Remember when Ryan Hall was triangling everyone? People knew it was coming, they just didn't know how it was going to come.

It's like breaking a leg, there's many things that leads to a broken leg. There is not one single path. In that way, you know the end result, but you have no idea which baits or which road they will take you to the finish. That is the key to why their move is unstoppable. You know their finish but not the bait.

During a certain era, Marcelo Garcia was finishing everyone with the rear naked. Everyone knew it but couldn't stop it.

In this match he is facing Alexandre "Xande" Ribeiro. Xande is well aware of Marcelo's preference for the back and the choke.

3:14 Marcelo passes.

3:15 Xande tries to stop Marcelo from establishing sidemount by giving up his back and rolling away. But unlike what most people would do, Marcelo doesn't commit to the back. He has a tight bear hug around Xande's waist and hips, trying to clamp him down. Xande tries to sit up and clear his hands to the other side to complete his roll. But Marcelo puts his head in the way.

3:17 Xande pushes Marcelo's head out of the way to clear his hands to the other side to escape sidemount, all the while Marcelo has him around the waist, trying to pull him down to sidemount.

3:19 You look at Marcelo's head position and it is not someone who wants to take the back, his head is in a position to try to push his opponents shoulders flat down. To take the back his head should be right next to his opponents head.

3:40 Xande rolls to his knees. Marcelo spins with him and THIS time he commits. The bait is over the trap has sprung.

3:48 Marcelo repositions, gets his hook and grips for the choke.

5:09 Marcelo finishes.

Marcelo passes at 3:14 and could have went straight for the back but he didn't. Actually he never initiated the back take, it was only when Xande fully committed to the roll and rolled to his knees at 3:40 did Marcelo do his signature spin to the back. What was Marcelo doing all this time?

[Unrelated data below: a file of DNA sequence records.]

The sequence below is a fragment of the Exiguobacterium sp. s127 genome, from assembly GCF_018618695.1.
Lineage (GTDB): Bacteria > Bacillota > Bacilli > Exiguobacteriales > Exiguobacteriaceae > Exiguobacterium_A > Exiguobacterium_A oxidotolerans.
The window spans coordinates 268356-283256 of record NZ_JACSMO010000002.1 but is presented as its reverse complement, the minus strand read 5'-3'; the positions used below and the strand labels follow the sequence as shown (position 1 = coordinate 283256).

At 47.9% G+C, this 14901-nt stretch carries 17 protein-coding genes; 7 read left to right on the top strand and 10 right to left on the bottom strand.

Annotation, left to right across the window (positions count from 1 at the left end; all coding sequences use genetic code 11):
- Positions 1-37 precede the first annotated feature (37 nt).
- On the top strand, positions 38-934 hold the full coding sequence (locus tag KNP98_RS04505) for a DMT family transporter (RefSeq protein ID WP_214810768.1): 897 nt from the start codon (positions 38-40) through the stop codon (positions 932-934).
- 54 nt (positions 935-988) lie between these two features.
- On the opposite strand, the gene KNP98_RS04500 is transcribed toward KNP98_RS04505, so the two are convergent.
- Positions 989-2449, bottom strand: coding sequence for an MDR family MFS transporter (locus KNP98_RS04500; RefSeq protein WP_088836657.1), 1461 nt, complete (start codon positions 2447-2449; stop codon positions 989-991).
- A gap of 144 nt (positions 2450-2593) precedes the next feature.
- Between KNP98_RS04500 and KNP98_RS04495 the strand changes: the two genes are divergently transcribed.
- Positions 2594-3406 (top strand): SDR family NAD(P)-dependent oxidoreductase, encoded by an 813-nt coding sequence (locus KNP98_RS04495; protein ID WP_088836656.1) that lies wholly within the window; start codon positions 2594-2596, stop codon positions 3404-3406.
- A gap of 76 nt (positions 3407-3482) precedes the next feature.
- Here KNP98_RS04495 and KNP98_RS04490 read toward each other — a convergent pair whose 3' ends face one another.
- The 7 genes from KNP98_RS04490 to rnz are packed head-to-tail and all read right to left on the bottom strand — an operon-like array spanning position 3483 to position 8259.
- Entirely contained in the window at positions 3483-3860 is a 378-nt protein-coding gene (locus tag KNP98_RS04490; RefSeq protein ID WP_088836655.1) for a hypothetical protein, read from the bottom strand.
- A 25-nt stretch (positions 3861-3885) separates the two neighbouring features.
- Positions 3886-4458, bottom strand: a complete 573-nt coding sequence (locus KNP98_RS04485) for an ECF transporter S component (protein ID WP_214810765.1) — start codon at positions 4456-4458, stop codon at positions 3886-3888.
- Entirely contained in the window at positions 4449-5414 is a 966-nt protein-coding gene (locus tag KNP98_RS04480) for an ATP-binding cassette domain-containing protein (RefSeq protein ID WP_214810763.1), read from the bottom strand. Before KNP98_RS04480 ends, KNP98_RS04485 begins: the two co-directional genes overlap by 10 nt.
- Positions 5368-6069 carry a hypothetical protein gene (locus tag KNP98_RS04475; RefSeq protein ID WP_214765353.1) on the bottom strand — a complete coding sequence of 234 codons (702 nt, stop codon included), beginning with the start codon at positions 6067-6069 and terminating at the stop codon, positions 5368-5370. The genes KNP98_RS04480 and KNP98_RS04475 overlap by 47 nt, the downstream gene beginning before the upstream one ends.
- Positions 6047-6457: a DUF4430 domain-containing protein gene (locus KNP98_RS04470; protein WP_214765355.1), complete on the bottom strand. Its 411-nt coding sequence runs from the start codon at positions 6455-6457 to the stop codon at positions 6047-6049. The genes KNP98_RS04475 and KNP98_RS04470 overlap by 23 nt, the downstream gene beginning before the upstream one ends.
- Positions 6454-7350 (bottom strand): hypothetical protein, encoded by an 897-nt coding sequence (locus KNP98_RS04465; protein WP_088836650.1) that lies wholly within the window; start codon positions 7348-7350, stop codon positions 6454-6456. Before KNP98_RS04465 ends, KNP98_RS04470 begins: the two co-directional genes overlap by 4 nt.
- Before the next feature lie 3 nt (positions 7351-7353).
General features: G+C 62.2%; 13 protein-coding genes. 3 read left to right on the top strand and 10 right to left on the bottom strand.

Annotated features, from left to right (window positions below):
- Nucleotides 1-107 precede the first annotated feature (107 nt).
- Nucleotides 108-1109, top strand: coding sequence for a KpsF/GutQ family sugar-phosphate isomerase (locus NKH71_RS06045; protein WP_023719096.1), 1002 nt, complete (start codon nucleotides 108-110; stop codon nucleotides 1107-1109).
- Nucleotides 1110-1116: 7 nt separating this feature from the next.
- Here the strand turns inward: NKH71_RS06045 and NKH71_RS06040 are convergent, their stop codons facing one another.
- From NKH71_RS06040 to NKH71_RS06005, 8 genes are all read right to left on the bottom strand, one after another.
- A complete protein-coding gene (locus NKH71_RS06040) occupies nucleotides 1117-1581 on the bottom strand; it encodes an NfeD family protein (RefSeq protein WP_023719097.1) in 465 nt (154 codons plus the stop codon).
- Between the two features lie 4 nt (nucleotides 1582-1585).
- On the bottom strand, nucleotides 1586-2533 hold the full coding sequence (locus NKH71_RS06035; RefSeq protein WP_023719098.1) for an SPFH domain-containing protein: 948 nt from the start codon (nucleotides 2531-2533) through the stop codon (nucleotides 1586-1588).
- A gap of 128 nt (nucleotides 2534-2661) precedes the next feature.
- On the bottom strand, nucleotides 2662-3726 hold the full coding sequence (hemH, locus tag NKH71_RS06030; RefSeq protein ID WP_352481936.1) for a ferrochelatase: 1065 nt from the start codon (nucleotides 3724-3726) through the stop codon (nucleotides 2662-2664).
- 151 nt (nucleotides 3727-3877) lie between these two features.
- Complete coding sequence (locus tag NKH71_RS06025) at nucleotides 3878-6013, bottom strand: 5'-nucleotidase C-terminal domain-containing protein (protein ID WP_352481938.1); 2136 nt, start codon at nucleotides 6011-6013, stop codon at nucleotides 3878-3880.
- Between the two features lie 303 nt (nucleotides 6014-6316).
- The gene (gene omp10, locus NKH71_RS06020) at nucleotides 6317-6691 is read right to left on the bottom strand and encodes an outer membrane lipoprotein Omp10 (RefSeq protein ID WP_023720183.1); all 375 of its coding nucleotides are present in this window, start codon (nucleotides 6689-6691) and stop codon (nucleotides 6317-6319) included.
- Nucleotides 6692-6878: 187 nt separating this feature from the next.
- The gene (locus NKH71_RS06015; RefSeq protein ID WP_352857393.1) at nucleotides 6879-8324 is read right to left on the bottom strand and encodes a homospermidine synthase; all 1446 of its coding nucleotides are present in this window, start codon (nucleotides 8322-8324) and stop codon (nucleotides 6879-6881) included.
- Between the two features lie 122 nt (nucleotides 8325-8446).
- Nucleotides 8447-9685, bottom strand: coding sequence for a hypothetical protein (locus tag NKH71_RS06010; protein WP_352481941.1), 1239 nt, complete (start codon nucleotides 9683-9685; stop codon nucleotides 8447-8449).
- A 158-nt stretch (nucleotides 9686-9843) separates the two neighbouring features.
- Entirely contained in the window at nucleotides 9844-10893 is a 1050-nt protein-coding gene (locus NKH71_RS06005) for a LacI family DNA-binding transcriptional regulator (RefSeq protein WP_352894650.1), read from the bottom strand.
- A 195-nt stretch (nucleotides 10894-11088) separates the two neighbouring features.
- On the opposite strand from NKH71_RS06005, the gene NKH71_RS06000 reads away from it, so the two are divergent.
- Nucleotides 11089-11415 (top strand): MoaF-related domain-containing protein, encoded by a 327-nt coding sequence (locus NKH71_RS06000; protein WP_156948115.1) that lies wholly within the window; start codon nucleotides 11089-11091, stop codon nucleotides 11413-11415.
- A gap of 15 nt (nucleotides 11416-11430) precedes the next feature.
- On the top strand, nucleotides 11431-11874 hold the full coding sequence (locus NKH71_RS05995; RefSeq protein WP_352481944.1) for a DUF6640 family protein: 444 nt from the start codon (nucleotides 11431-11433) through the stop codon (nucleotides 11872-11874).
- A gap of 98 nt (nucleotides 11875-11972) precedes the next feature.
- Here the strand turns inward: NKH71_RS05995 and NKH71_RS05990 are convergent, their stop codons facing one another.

In a BJJ match this is a long duration and I'm sure for Xande it felt like it as well. He was baiting Xande to defend the sidemount. Xande tried to give up the back twice. First at 3:15 and the second time at 3:40. The second time much more pronounced, much bigger holes for the hooks to go in. Even a lower rank would have been able to take the back with those big opportunities.

But only someone at Marcelo's level could bait reactions like that whereas the rest of us try to insist, force, or just fake you out to try to get a move to work.

This act of baiting before the finish of the move is an art in itself, it's something all the high level guys have seemed to have mastered. All your reactions are WRONG.

But that's jiu jitsu, making you pay for your natural reactions. Someone armbars you, your reaction is to stand up, they armbar. They take you down, you try to get up, they take your back. All of the principles of the art were created in a reaction to people's natural instincts. In a real fight, all your natural reactions are wrong. Reaching for punches, trying to swat punches away, trying to get up on hands and knees, lifting your chin.

High level guys just make even trained people's reactions wrong. Action/reaction. It makes perfect sense now!

Sam Yang from an early age has been obsessed with connecting the dots between martial arts and efficiency, health, mindset, business, science, and habits to improve optimal well-being. For more info, join his newsletter. You can also connect to Inner BJJ on Facebook and Twitter.